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Fee simple determinable <-> possibility of reverter
Fee simple subject to condition subsequent <-> right of entry
Fee simple subject to an executory interest <-> executory interest
Life estate and waste
exploitation of natural resources limited to 1) necessary for repair or maintenance, 2) land is suitable only for such use, 3) expressly or impliedly permitted by grantor, 4) open mines doctrine (only for life estates)
failure to protect or preserve the land as to 1) land and structures in a reasonable state of repair, 2) pay interest on mortgages, 3) pay ordinary taxes on land, 4) pay special assessments for public improvement of short duration.
- Ameliorative waste: change that benefits the property economically
- -can alter if: FMV not diminished AND EITHER remaindermen do not object OR a substantial change in neighborhood conditions has deprive the proeprty in its current form of reasonable productivity or usefulness.
Future reversionary interests (in grantor)
Possibility of reverter: follows fee simple determinable
Right of entry: follows fee simple subject to condition subsequent
Reversion: if goes back to the grantor on the natural end of a previous estate
Remainders (in grantee)
future interest in a third person that can become possessory on the n atural expiration of the preceding estate.
Indefeasibily vested remainder:
remainder created in existing and ascertained person AND NOT subject to a condition precedent
Vested remainder subject to open:
vested reaminder in a class of persons that is certain to become possessory, but subject to diminution
by birth of additional people in the class.
Vested remainder subject to total divestment:
vested remainder subject to a condition subsequent (comma rule)
- Contingent remainder: remainder created in 1) unborn or unascertained persons OR 2) subject to a condition precedent
- -"alternative contingent remainders" if split between two people
Destructibility of contingent remainders and related doctrine of merger
Traditional rule that if a contingent remainder had not vested by the end of the preceding freehold estate then the contingent remainder was destroyed
Abolished in most states
Related doctrine of merger: When one person acquires all the present and future interests in land before a contingent remainder then the contingent remainder is destroyed.
3 special rules with remainders
Destructibility of contingent remainders
Rule of Shelley's case
Doctrine of worthier title
Rule of Shelley's Case
If an instrument creates a life estate in A and then remainder to A's heirs then the remainder in A's heirs was not recognized.
Example: to A for life, then to B for life, then to A's heirs. B has a vested remainder.
This is abolished in most states.
Doctrine of worthier title
A remainder in grantor's heirs becomes a reversion in the Grantor
This is a rule of construction and generally not abolished if grantor has clearly manifested intent.
Future interest in third parties that either divest a transferee's preceeding freehold estate (shifting) or follow a gap in possession or cut short a grantor's estate (springing)
Class of beneficiaries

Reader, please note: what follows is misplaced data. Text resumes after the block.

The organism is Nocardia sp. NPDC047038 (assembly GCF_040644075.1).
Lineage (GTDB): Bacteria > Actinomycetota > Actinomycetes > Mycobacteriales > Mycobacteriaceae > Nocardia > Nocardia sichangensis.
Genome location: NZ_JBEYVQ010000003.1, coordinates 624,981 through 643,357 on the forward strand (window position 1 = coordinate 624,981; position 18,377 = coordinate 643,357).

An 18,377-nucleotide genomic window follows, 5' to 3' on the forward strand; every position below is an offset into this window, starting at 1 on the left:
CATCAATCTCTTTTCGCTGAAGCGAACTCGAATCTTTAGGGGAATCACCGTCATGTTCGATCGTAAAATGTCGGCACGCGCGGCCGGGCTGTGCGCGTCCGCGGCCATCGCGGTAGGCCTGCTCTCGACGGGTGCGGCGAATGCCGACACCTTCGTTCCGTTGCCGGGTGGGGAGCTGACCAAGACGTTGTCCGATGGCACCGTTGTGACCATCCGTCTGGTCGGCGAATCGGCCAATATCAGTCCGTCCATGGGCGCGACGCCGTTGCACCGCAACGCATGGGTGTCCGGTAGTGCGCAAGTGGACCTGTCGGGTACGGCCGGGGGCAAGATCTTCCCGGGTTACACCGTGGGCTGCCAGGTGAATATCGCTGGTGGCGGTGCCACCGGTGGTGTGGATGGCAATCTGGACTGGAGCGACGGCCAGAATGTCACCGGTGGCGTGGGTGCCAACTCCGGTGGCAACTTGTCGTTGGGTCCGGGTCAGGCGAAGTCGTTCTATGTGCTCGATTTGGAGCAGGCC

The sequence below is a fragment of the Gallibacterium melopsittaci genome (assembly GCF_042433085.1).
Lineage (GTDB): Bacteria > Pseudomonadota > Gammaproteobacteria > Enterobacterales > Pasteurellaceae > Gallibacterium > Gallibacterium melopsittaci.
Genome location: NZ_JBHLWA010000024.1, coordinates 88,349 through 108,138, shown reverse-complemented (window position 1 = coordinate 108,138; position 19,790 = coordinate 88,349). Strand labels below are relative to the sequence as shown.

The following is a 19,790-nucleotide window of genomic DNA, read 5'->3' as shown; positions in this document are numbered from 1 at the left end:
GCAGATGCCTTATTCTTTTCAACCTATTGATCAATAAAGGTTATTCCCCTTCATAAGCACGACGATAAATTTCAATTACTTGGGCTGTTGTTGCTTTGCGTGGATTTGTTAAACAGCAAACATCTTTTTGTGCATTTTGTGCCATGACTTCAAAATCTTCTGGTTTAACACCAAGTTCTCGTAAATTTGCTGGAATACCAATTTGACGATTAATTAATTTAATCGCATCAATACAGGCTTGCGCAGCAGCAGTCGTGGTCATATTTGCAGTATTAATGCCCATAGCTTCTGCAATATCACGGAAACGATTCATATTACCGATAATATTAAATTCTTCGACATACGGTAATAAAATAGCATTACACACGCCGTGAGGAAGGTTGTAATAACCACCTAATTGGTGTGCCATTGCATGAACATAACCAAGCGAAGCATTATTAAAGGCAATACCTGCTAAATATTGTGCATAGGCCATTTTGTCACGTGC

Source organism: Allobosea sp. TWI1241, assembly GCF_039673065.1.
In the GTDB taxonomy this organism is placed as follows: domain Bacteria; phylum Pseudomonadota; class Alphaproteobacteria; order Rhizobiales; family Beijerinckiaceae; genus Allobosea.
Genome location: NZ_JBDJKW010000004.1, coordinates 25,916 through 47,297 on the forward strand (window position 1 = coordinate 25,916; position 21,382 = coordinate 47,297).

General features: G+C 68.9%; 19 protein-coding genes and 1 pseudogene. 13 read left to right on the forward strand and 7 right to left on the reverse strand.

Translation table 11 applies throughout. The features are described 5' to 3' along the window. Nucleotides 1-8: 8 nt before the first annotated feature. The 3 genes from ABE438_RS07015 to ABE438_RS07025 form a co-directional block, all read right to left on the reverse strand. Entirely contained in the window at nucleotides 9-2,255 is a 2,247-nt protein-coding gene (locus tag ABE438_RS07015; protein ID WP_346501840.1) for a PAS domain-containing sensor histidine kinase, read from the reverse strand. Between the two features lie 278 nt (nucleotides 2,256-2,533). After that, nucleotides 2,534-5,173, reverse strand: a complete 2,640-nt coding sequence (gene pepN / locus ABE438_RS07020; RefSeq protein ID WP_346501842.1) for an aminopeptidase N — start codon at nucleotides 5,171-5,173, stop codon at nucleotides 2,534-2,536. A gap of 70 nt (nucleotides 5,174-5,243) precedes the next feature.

- Rule of convenience: A class closes when some of the members in the class can call for distribution of their share of the class gift.
- -Watch for "all of A's children that survive me"
Survival is usually not necessary for issue of surviving childern to still take.
Common pitfalls of Rule Against Perpetuities
Executory interest following a defeasible fee:
"so long as X happens" where X could last indefinitely
Age contingency beyond age 21 in open class
woman capable of bearing children regardless of age. Usually defeats grandchildren's future interest
- Options and rights of first refusal: other than options to purchase by current lessee
- Unborn widow or widower: widow may not be a live in being as could marry later.
Rule against restraint on alienation
- disabling: attempted transfers are ineffective
- forfeiture: attempted transfers forfeit the interest
- promissory: attmepted transfer breaches a covenant
Allowed if 1) limited time
and 2) reasonable purpose
- Other valid restraints:
- 1) forfeiture restraint on transferability of future interest
- 2) reasonable restrictions on commercial transactions
- 3) rights of first refusal
- 4) restrictions on assignment and sublease of leaseholds
Joint tenancy (with right of survivorship)
- Created upon four unities of:
- 1) time, 2) title, 3) same interest, 4) possession
- Sever through
- 1) intervivos conveyance: judgment liens do not foreclose UNLESS foreclosed upon.
- 2) contract to convey: courts split on whether executory contract splits or need to actually pass title.
- 3) partition: voluntary agreement, partition in kind, forced sale
Types of leaseholds
Terms of years
Tenancies at will
Tenancies at sufferance
Lease hold-over doctrine
1) may evict
- 2) bind to new periodic tenancy
- -For non-residential usually held to year to year if term more than a year
- -For residential usually held for month to month
- -Have a rent increase if tenant on notice there will be one
Duties of landlord and tenant remedies
Duty to deliver possession of the premises
Implied warranty of habitability
Leases: Duty of Quiet Enjoyment
Implied covenant that neither the landlord nor a paramount titleholder will interfere with the tenant's quiet enjoyment and possession AFTER LEASE HOLD STARTED.
- Landlord's breach of the covenant of quiet enjoyment by:
- 1) rendering the premises uninhabitable
- 2) landlord was notified and failed to remedy within a reasonable time
- 3) tenant must vacate
Implied Warranty of habitability
This is a nonwaivable implied warranty for residential leases
- 1) terminate the lease
- 2) make repairs and offset by cost of future rent
- 3) abate rent by the value of defects
- 4) remain in possession and sue for damages.
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